Nature’s Scorecard 2022: Local Stormwater Pollution Controls

What Is Nature’s Scorecard?

For decades, communities have been legally required to stop stormwater pollution from entering Puget Sound. Our newest Nature’s Scorecard Report assesses local stormwater pollution controls, called Structural Stormwater Controls (SSCs), and progress toward regional implementation.

Stormwater retrofits are a critical type of Structural Stormwater Control. Stormwater retrofits treat (filter out pollutants) or control (slow the flow to ensure treatment or prevent flooding) polluted stormwater runoff from existing development, so the Report focuses on our region’s most populous communities. 

Is your city or county committed to these important investments?

Visit our Local Pollution Controls Storymap and find out.

Check the Nature’s Scorecard 2022 Local Pollution Controls Factsheet and our Progress Report for the Washington Department of Ecology for detailed findings, conclusions, and suggestions for future regulatory improvements. You can also Take Action to stop pollution in your community today!

Securing Our Resilient, Healthy Future

Over a century of land development has interrupted our watershed’s natural water cycle. Paved surfaces and hard rooftops prevent rain from soaking into the soil. Instead, rainwater rushes through our streets, carrying pollution directly to local waterways. Our communities and wildlife bear the burden of a polluted Sound.

Communities invest in green stormwater infrastructure for both new and existing development to restore our waters. Green stormwater infrastructure mimics the natural water cycle, protecting local water quality and salmon, reducing toxic pollution and urban flooding, and making our neighborhoods more livable, walkable, and resilient.

Threats to Our Communities

Paving over our communities causes stormwater to rush directly into lakes, streams, and creeks, rather than slowly filtering through soil. This uncontrolled flow of pollution harms wildlife. The chemical 6PPD-quinone, from tires, can kill coho salmon in just a few hours. Stormwater carries this and many more toxic contaminants through our neighborhoods, increasing public health risks and jeopardizing people’s access to water recreation. 

The Pacific Northwest is grappling with population growth, development, and climate change: We need more green stormwater infrastructure to ensure a future for our homes, our communities, and our ecosystems. Read more about the threats from polluted stormwater runoff.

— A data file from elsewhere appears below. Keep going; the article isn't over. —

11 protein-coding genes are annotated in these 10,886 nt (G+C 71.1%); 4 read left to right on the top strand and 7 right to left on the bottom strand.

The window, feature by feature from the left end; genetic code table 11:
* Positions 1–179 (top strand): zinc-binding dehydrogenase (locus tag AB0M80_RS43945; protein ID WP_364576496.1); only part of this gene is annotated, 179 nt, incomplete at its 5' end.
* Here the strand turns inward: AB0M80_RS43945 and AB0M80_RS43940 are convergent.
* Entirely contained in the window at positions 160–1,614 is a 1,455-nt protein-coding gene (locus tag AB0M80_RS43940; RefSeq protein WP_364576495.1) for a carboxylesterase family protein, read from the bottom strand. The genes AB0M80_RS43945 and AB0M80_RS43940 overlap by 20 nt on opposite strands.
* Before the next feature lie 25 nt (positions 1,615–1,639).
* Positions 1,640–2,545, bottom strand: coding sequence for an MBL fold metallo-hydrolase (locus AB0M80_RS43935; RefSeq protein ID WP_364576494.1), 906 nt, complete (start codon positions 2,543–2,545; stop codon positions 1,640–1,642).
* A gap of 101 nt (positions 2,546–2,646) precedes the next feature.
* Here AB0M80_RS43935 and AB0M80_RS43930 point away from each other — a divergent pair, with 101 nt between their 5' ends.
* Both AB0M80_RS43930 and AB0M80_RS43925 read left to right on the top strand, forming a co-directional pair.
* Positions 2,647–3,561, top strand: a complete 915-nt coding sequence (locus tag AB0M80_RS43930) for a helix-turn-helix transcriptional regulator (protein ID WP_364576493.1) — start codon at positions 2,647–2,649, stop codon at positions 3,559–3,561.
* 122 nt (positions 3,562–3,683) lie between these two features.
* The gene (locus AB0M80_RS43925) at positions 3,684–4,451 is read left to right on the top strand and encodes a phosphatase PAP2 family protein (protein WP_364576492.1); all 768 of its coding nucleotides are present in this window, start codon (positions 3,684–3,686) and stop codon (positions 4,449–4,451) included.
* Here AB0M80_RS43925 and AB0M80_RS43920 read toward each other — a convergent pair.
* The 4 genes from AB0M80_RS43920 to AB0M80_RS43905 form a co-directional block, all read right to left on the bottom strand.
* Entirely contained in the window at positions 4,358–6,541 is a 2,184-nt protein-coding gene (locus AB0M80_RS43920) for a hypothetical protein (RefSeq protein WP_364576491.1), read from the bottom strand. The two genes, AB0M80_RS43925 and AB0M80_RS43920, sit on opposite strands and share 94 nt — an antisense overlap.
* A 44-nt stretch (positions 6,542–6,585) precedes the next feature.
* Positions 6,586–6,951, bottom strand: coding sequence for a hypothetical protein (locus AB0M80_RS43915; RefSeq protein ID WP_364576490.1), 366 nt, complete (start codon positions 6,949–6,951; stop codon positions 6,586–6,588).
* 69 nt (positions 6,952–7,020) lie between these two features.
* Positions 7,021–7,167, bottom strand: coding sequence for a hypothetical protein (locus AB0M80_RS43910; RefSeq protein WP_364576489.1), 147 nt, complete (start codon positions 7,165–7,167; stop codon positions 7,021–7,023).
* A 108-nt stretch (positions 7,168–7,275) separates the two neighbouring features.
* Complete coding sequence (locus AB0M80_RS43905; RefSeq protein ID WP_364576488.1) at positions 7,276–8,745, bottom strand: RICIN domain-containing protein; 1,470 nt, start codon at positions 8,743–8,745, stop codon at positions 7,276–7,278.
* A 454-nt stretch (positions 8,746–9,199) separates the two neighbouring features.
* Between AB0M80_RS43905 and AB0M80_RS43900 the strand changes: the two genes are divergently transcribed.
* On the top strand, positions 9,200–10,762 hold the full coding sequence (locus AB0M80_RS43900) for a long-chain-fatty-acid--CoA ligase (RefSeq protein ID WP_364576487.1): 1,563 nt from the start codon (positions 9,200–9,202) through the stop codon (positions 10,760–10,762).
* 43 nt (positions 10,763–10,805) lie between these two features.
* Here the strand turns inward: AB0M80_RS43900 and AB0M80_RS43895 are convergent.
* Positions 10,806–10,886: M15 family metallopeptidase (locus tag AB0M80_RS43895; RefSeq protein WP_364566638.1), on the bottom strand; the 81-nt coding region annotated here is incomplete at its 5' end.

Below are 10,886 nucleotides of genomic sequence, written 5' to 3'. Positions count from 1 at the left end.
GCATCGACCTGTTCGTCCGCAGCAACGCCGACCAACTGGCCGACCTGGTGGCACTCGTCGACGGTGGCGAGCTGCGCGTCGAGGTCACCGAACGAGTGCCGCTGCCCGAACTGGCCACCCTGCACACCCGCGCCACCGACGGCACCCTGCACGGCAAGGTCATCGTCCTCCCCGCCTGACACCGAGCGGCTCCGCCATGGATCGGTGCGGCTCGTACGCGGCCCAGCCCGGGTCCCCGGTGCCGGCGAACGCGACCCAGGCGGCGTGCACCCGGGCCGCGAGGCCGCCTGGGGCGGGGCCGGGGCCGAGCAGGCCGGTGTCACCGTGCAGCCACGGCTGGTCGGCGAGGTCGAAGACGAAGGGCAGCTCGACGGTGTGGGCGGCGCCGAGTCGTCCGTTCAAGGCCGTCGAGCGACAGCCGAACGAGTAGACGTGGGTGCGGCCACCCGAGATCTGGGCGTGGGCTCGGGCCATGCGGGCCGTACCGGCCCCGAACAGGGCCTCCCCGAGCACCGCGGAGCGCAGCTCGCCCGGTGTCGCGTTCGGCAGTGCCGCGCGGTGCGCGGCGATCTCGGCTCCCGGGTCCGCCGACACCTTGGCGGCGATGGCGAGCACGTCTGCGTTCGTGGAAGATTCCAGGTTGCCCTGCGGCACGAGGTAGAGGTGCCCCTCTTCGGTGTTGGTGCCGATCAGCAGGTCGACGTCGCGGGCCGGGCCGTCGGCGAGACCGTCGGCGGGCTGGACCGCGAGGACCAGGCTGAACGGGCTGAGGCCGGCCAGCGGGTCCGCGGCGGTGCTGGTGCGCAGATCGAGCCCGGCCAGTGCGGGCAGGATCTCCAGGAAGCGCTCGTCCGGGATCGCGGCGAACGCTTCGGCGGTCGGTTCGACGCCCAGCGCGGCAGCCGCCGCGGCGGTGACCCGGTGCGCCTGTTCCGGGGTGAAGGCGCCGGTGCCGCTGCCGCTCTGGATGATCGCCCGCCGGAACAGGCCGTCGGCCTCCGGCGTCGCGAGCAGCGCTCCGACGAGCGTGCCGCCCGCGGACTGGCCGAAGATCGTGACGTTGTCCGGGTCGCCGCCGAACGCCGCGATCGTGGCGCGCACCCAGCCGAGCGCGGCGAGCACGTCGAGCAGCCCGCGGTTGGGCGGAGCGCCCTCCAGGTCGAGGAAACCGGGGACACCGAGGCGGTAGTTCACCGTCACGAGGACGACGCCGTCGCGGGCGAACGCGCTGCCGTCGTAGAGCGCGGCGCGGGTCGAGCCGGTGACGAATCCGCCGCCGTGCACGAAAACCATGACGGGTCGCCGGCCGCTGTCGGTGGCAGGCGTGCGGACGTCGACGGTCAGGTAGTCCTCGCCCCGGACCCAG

Reducing Our Impact When We Build

Low-impact development (LID)—including green stormwater infrastructure—helps slow the path of stormwater and treats dangerous contaminants by filtering them out. Doing so protects our waterways, salmon, and communities from pollution and urban flooding. LID can lower health- and disaster-related costs to the community while helping create greener, cleaner, and more vibrant neighborhoods. That’s why we launched the Nature’s Scorecard project in 2016, with the release of a Low Impact Development Code Update Report in 2017

Puget Soundkeeper (PSK) and Washington Environmental Council (WEC) produced a Low Impact Development Code Update Report again in 2019. We reported on how well Puget Sound municipalities adopted LID and green stormwater infrastructure techniques as their preferred and commonly used approach for new development, redevelopment, and new construction projects. Cities and counties were graded on whether they incorporated each of Five Key LID Indicators in their development codes: 

In developing these Five Key LID Indicators, WEC and PSK chose five specific LID code updates directly from the LID Code Update and Integration Toolkit provided to cities and counties to help update their codes. We selected these five fundamental updates because they are straightforward, easy to accomplish, and vital to achieving the goals of the permit. Each of these five code updates is explained in our Grading Rubric, along with examples of successful updates that merited check marks.

Learn more about these Five Key LID Indicators here.

Twenty-eight municipalities, or 20% of the cities and counties we reviewed, improved their scores as a result of the original Nature’s Scorecard LID Code Update Report. This means they now require more LID techniques to be implemented for new development, redevelopment, and new construction projects.

Fixing Mistakes of The Past

LID techniques help us plan for the future, but many Puget Sound neighborhoods were built prior to modern LID requirements and implemented outdated practices. Municipalities are taking steps to fix these development mistakes by implementing stormwater retrofits: tearing up hard surfaces and incorporating green stormwater infrastructure to treat (filter out pollutants) or control (slow the flow to ensure treatment or prevent flooding) polluted stormwater runoff from existing development.

Puget Sound municipalities have been taking steps to update their stormwater infrastructure since at least the 1980s. Our most populous cities and counties have been required to implement stormwater retrofits to control pollution from existing development since 1995. Until now, however, there was no single public-facing source compiling data about these projects across jurisdictions. 

In this 2022 Nature’s Scorecard Report, we assessed how many, and where, the most populous Puget Sound municipalities have invested in stormwater retrofits for existing development. 

We found that Puget Sound municipalities have been investing in stormwater infrastructure for decades, and that individual Structural Stormwater Control projects are very valuable. However, we found no evidence that current regulatory requirements or approaches are making a dent on overall Puget Sound water quality.